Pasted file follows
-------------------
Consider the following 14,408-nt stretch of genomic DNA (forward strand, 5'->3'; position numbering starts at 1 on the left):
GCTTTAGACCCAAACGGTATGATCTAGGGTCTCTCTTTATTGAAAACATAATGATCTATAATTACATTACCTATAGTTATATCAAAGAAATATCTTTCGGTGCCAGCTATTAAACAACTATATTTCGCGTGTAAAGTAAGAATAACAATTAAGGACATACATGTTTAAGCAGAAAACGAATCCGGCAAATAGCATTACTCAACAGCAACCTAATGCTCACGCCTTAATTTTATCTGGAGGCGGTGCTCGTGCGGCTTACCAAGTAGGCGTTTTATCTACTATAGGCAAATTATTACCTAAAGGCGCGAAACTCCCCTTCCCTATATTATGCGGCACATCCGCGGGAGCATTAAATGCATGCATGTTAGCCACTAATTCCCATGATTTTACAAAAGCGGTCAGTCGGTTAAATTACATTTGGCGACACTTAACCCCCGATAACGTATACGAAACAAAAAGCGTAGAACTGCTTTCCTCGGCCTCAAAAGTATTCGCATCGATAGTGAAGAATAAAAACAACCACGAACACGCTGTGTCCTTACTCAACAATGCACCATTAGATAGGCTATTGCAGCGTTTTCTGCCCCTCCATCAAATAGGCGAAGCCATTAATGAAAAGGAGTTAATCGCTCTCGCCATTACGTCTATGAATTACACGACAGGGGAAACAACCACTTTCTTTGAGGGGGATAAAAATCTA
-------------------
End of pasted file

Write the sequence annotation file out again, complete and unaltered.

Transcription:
Consider the following 14,408-nt stretch of genomic DNA (forward strand, 5'->3'; position numbering starts at 1 on the left):
GCTTTAGACCCAAACGGTATGATCTAGGGTCTCTCTTTATTGAAAACATAATGATCTATAATTACATTACCTATAGTTATATCAAAGAAATATCTTTCGGTGCCAGCTATTAAACAACTATATTTCGCGTGTAAAGTAAGAATAACAATTAAGGACATACATGTTTAAGCAGAAAACGAATCCGGCAAATAGCATTACTCAACAGCAACCTAATGCTCACGCCTTAATTTTATCTGGAGGCGGTGCTCGTGCGGCTTACCAAGTAGGCGTTTTATCTACTATAGGCAAATTATTACCTAAAGGCGCGAAACTCCCCTTCCCTATATTATGCGGCACATCCGCGGGAGCATTAAATGCATGCATGTTAGCCACTAATTCCCATGATTTTACAAAAGCGGTCAGTCGGTTAAATTACATTTGGCGACACTTAACCCCCGATAACGTATACGAAACAAAAAGCGTAGAACTGCTTTCCTCGGCCTCAAAAGTATTCGCATCGATAGTGAAGAATAAAAACAACCACGAACACGCTGTGTCCTTACTCAACAATGCACCATTAGATAGGCTATTGCAGCGTTTTCTGCCCCTCCATCAAATAGGCGAAGCCATTAATGAAAAGGAGTTAATCGCTCTCGCCATTACGTCTATGAATTACACGACAGGGGAAACAACCACTTTCTTTGAGGGGGATAAAAATCTA